Assessing Your Own Leadership Abilities

Jim Kouzes

Q: If people want to assess their own abilities as leaders, how do you suggest they get started?

A: In our research we've learned that the behavior leaders struggle with the most is "I ask for feedback on how my actions affect the performance of others." It's something everyone finds difficult, so just asking the question about getting started is a big step forward.

Before you can assess your capability as a leader, you first need a framework that is evidence-based and has support from research. The model we derived from our extensive research on Personal-Best Leadership Experiences is The Five Practices of Exemplary Leadership®, and the tool we developed to measure the extent to which leaders engage in these practices is the 30-item Leadership Practices Inventory (LPI). It's a 360-degree assessment tool, but you can get started by completing just the Self-only form. Eventually you'll want to get feedback from your key constituents: your manager, peers, direct reports, and other observers. But if you want to take the first step, begin with an honest self-assessment. From that you'll get a profile of how frequently you engage in effective leader behaviors and a sense of where you're strong and where you need improvement.

With that feedback in mind, I'd suggest you set improvement goals and engage in learning activities specifically designed to reach those goals. Those activities can be done in a workshop setting—such as our The Leadership Challenge® Workshop—or in one-on-one sessions with a good coach. You also can learn by observing others who've mastered leadership, by reading, or by just jumping in and experimenting with new behaviors. It doesn't matter how you learn, but you do need to set goals, pick a method for learning, follow it, and get more feedback. After that, it's just repeating that cycle many times over. But make sure you pay as much attention to the activity and the technique as you do to the outcome. Yes, you have goals to improve, but also focus on getting the technique right, whatever skills you are working on. It's called deliberate practice.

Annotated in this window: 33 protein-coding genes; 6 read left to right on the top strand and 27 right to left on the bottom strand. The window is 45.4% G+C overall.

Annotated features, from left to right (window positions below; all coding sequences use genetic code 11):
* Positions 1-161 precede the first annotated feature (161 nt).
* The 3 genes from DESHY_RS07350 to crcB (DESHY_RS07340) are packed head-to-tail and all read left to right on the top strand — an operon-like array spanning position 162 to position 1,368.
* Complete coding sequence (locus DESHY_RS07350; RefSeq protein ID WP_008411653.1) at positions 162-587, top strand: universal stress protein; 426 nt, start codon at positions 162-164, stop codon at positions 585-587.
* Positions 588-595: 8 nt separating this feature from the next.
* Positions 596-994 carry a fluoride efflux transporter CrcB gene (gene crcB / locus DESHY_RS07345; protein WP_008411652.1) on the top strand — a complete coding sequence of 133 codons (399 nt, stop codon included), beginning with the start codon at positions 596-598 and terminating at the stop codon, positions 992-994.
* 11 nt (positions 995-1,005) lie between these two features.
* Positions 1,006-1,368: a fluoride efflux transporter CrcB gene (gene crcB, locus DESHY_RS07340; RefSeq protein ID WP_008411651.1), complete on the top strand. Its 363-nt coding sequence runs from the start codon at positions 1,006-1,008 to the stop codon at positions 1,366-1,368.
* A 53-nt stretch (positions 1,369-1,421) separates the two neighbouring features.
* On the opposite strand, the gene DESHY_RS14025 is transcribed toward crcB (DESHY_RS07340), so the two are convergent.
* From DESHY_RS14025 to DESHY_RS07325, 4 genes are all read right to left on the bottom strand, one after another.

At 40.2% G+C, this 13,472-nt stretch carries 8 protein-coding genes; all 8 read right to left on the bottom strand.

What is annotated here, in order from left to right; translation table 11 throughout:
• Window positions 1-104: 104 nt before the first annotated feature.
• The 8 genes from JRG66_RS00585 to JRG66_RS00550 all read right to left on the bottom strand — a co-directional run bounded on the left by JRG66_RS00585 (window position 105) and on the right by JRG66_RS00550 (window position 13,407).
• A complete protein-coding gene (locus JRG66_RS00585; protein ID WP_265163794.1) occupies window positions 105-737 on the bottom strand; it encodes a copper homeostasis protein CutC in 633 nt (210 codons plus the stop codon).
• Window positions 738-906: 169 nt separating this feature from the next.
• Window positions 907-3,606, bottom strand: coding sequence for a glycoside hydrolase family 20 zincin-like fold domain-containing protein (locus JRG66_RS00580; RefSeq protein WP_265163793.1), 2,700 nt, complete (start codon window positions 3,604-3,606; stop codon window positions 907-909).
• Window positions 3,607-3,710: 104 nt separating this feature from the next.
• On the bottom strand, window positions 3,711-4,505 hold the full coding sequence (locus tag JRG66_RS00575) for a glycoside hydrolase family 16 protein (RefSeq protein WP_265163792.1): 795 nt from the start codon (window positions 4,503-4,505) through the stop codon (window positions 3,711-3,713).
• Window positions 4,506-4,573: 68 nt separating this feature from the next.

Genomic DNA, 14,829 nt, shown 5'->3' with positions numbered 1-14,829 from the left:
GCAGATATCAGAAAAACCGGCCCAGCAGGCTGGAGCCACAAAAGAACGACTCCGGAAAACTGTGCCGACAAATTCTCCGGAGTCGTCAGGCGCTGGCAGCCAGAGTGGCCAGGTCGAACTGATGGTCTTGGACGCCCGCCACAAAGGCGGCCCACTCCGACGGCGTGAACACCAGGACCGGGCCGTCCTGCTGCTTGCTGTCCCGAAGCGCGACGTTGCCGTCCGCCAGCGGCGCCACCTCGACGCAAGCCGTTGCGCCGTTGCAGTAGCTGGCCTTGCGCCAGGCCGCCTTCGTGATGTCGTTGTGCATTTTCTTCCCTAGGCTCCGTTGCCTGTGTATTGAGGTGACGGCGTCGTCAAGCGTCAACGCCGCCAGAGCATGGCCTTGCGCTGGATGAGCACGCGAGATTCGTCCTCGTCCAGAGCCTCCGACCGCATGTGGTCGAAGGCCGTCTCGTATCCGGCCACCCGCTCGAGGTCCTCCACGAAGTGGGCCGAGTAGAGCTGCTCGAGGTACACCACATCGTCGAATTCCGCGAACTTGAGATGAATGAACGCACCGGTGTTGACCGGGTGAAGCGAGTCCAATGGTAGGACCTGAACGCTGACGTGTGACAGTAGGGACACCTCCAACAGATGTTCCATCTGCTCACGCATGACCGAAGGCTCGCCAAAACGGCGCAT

Another important point about developing expertise is that you have to practice a lot to become an expert. If you compare experts to average performers, the research suggests that experts log about twice as many hours compared to those who are average. So in that vein, one final suggestion would be to follow our mantra: practice, practice, practice. Or, more accurately, deliberate practice, deliberate practice, deliberate practice.

Jim Kouzes is the Dean's Executive Fellow of Leadership, Leavey School of Business, Santa Clara University. Together with Barry Posner, he is author of The Leadership Challenge and over a thirty other books and workbooks on leadership and leadership development.

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